I haven’t written about my birth story much on this blog; suffice to say it was long. After 12 hours of labor and 3 of pushing, I ended up with a cesarean section due to a narrow pelvic opening; Peanut’s head was unable to engage through my pelvis. My ob/gyn, in practice for over 40 years, cautioned me against ever trying for VBAC; in my situation it just won’t work. Post-surgery I had the luxury of recovering in a state of the art hospital with qualified nursing care.
Women in some parts of the world aren’t as lucky.
The statistics are sobering. Each year, more than 340,000 women around the world die due to childbirth-related complications. Out of every 100,000 live births in Guatemala there are an estimated 290 deaths; in Liberia the death rate is 994. Compared this to only 14 deaths out of 100,000 live births in the developed world. Most of these maternal deaths could be prevented with basic supplies that would ensure hygienic births.
Saving Mothers, a program spearheaded by Dr. Taraneh Shirazian, Director of Global Women’s Health at Mount Sinai, aims to give these underserved women and their health care providers the tools they need to reduce maternal mortality and morbidity. Saving Mothers’ Clean Birth Kits include basic materials chosen to prevent the infections that lead to maternal death as well as detailed pictorial instructions to the kits to make them easier to use and understand.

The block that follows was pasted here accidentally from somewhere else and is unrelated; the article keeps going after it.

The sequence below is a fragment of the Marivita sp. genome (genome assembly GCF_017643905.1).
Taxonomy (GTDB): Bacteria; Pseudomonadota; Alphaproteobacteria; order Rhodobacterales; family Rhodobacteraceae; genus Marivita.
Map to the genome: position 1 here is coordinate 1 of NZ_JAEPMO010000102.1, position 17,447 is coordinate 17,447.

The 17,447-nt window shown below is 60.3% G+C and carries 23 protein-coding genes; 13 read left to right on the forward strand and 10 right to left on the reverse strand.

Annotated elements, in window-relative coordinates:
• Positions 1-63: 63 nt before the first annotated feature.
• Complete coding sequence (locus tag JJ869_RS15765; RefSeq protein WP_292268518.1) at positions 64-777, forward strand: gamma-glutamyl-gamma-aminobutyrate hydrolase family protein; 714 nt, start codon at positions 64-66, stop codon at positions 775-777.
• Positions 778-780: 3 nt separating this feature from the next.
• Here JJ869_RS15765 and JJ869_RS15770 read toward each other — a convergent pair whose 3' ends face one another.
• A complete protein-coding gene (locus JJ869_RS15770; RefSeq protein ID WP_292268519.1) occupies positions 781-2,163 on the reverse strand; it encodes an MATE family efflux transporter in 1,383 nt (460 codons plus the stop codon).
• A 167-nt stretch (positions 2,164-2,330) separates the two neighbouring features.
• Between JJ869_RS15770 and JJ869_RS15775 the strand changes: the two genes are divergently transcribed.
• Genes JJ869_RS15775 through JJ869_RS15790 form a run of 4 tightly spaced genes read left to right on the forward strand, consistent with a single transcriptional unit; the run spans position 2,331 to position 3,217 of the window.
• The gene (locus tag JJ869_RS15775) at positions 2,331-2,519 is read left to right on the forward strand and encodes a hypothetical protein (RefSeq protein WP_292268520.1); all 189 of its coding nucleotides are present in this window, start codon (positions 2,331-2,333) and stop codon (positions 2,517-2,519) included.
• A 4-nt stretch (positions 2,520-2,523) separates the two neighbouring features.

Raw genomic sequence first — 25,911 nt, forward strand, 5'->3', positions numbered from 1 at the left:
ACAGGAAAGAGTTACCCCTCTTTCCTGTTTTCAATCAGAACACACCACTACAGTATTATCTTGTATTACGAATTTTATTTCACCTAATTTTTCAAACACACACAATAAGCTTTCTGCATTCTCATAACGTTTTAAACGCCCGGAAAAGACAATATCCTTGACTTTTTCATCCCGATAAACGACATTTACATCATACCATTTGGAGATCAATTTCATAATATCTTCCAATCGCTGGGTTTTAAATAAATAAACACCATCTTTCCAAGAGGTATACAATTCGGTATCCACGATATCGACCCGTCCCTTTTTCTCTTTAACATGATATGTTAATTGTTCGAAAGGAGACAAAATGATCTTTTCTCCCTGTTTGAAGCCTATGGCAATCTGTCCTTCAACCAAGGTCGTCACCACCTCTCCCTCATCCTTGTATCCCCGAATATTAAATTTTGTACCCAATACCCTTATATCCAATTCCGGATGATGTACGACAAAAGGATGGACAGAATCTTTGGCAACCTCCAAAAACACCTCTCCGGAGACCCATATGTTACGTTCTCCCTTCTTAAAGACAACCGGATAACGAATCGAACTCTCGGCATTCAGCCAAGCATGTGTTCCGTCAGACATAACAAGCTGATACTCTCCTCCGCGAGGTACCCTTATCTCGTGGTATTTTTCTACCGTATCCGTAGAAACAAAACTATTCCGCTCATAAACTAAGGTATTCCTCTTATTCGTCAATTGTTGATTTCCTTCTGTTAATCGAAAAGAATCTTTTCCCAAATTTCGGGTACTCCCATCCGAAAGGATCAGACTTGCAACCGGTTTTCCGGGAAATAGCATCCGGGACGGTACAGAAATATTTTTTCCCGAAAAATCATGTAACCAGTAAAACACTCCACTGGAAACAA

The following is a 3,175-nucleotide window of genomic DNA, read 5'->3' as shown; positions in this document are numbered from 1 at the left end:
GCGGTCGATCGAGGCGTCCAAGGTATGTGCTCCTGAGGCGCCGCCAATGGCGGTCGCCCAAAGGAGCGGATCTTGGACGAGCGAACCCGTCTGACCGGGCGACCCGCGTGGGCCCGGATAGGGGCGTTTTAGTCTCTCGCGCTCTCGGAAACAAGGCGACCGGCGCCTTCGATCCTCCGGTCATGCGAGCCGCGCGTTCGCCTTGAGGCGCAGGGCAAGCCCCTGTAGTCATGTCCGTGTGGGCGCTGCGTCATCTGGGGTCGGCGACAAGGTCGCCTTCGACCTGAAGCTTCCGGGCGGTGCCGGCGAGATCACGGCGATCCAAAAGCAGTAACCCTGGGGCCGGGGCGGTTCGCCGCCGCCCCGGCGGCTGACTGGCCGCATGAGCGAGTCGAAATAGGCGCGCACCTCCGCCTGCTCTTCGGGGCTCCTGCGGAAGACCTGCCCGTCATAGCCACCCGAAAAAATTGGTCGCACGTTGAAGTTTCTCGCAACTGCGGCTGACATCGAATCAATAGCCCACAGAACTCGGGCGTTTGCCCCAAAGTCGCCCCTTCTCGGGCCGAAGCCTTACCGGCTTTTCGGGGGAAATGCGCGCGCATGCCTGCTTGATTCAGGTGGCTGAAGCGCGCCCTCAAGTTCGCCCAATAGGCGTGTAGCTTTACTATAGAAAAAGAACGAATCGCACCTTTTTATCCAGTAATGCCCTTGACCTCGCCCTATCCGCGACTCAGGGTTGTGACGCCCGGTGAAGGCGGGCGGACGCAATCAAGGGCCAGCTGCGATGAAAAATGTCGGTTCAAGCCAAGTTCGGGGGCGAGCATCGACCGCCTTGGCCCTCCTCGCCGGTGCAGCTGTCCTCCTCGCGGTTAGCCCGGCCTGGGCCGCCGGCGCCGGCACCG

And you can help.
Saving Mothers has recently launched a text message campaign asking for a $5 donation by texting “MOTHERS” to 50555 to help pay for additional kits.
Dr. Shirazian and her team will bring these birth kits to Guatemala, Liberia, and other countries in need as part of their program to help educate the traditional birth attendants and midwives who currently provide obstetric care.